What I wrote earlier indicates why I think this won't do.  Reid does recognize that there are both "acceptable and transgressive forms of gay identity."  In the South African townships, an "acceptable" form means that a man embraces a feminine style in varying degrees, which determines (while also enabling) his role in sexual expression no less than his social role.  A "transgressive" form in the same locale severs gender from sexual role, so that a man can be normatively masculine but still enjoy being penetrated, or take sexual pleasure in other ways.  But as I indicated, for a man to be a lady is both "acceptable" and "transgressive," in that he abandons normative expectations for males while adopting normative female styles; for a man to embrace what Reid considers an urban, male, activist, Western gay identity is also both "acceptable" and "transgressive," since such a man is normatively masculine except in his sexual activity.  Both styles appease some people while outraging others.  It's not possible to please everyone, so it becomes necessary to think about what one wants personally and how to get it in the face of opposition, which one will encounter no matter what one does.

It seems to me, by the way, that Reid is generalizing the gender norms of poor black people in the South African townships to all of South African society.  I imagine there are gay black men in South Africa who express gender differently; it won't do to accuse them, as Reid does, of conforming to "Western" concepts.  He assumes a much greater degree of uniformity than you'll find in any society -- including the townships, as his own examples show.

As for Reid's assertion that "the deployment of an overtly feminine identity by gay men cannot only be understood in terms of perpetuating a heterosexual norm" and so on (emphasis mine), those terms can't be completely dismissed either.  No one grows up in a vacuum.  A child learns her first language not by freely inventing one, but by observing and imitating the language used by the people around her; she also learns, at roughly the same age as she learns language, that gender matters, and can't simply go her own way in that arena either.  To reject one restrictive gender norm generally results in adopting another restrictive gender norm -- if I'm not going to be a Daddy, then I'll be a Mommy -- and yet no one conforms totally to those norms.  And in any case, there is considerable pressure to conform; if we all resist that pressure to some degree, we also surrender to it in some degree.  The penalties for nonconformity range from reproving, nagging, shunning, and harassment to exclusion, violence, and even death.

As Reid recognizes, adopting an overtly feminine style frees some gay men from the restrictions of masculinity, but it also exposes them to the restrictions and vulnerability of femininity.  Ladies, like heterosexual women, are menaced and victimized by theft, robbery, harassment, rape, and other violence.  Reid tells how, soon after his arrival in Ermano, he had to contend with the attentions of gents who said things like
I love you.  I love you so much.  Let us go and talk where no one can see us.  I know I am a black man and you are white, but just give me a chance to show you how much I love you.  I want you to be my girlfriend [52].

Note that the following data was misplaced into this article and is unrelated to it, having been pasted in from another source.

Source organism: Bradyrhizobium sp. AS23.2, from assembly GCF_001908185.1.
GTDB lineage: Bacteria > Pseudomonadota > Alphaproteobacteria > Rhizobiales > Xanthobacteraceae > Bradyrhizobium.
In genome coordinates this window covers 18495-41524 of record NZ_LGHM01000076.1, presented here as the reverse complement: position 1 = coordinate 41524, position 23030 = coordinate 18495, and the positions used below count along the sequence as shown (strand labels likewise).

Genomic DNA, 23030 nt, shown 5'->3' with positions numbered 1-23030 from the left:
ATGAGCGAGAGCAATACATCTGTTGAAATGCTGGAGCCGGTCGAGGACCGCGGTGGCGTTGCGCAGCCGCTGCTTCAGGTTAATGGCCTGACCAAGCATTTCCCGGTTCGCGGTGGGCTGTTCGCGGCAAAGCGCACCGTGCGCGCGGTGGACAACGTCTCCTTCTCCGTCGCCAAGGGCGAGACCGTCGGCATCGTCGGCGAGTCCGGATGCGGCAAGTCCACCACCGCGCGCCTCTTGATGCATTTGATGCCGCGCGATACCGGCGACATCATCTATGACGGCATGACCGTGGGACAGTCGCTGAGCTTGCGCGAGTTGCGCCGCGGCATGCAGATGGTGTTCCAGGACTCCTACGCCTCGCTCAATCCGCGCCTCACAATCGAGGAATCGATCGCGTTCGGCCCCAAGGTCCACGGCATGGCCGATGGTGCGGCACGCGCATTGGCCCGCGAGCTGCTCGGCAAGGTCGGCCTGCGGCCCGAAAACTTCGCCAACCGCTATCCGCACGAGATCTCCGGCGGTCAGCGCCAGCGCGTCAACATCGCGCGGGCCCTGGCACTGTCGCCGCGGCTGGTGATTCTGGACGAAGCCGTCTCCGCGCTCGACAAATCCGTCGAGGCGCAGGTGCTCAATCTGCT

Such come-ons could shift from "flirtatious" to "openly aggressive" in a heartbeat.  Nor was this behavior comfortable for the black ladies: "Tsepo, who was with me in the car at the time, said, 'I hate it when people say "I love you" when they don't even know you" (53).  Some of this is directly tied to their being gay; some of it follows from being feminine, and even adopting the most respectable feminine image, that of the church lady and matron, doesn't immunize women or gay men against these dangers.

It appears that gents don't necessarily require their male paramours to be ladies who embody "a feminine gender identity."  The guys above could pursue Reid although he (whatever his personal style) was not a lady.  His lady informants, when he moved to Ermano, had trouble reading him: was he a gent or a lady?  Despite his failure to meet full feminine standards, they quickly classified and adopted him as one of them.

Reid continues to reify "performance" and confuse it with performativity, though he does finally recognize that "After all, women, like ladies, also engage in the daily performances that constitute femininity" (137).  As with all role theory, there are serious problems with seeing daily behavior as a role or performance, but confusing it with performativity just distorts Reid's intellectual framework.

I concede that this confusion has become normative in gender studies, but I'm not a big fan of normativity.  (Normativity is a pervasive social fact, but that doesn't mean it shouldn't be criticized.)  When I pointed out this problem to one gay academic, he dismissed it by acknowledging that although it began as a misunderstanding of performative speech, the scholars involved were entitled to redefine the term to mean whatever they wanted it to mean.  Well, no they aren't: not if they continue to cite J. L. Austin as authority for the concept, and besides, in serious discourse, you are not entitled to play Humpty Dumpty -- especially if you're unaware you're doing it.  I found this example in an academic book on "making schools and communities welcoming to LGBT youth" by three concerned teachers.
Language is a tool. As such, we believe that speech is performative – it does things. Words invite or exclude, recognize or erases, empower or intimidate. Far from what the children’s chant would have us believe, words are sticks and stones.*
As authority for these assertions, they cite J. L. Austin's How to Do Things With Words, which introduced and popularized the concept of performative speech acts.  But Austin didn't, as far as I can tell, say that all speech is performative, as the authors above claim.  He argued that certain types of speech are performative, as distinct from other ways in which language can be used.  Saying flatly that "we believe that speech is performative" and citing Austin is like saying that "everything is relative" and citing Einstein's paper on Special Relativity.

*Vaccaro, Annemarie; August, Gerri; Kennedy, Megan S.. Safe Spaces: Making Schools and Communities Welcoming to LGBT Youth (Santa Barbara CA: Praeger, 2012), p. 95.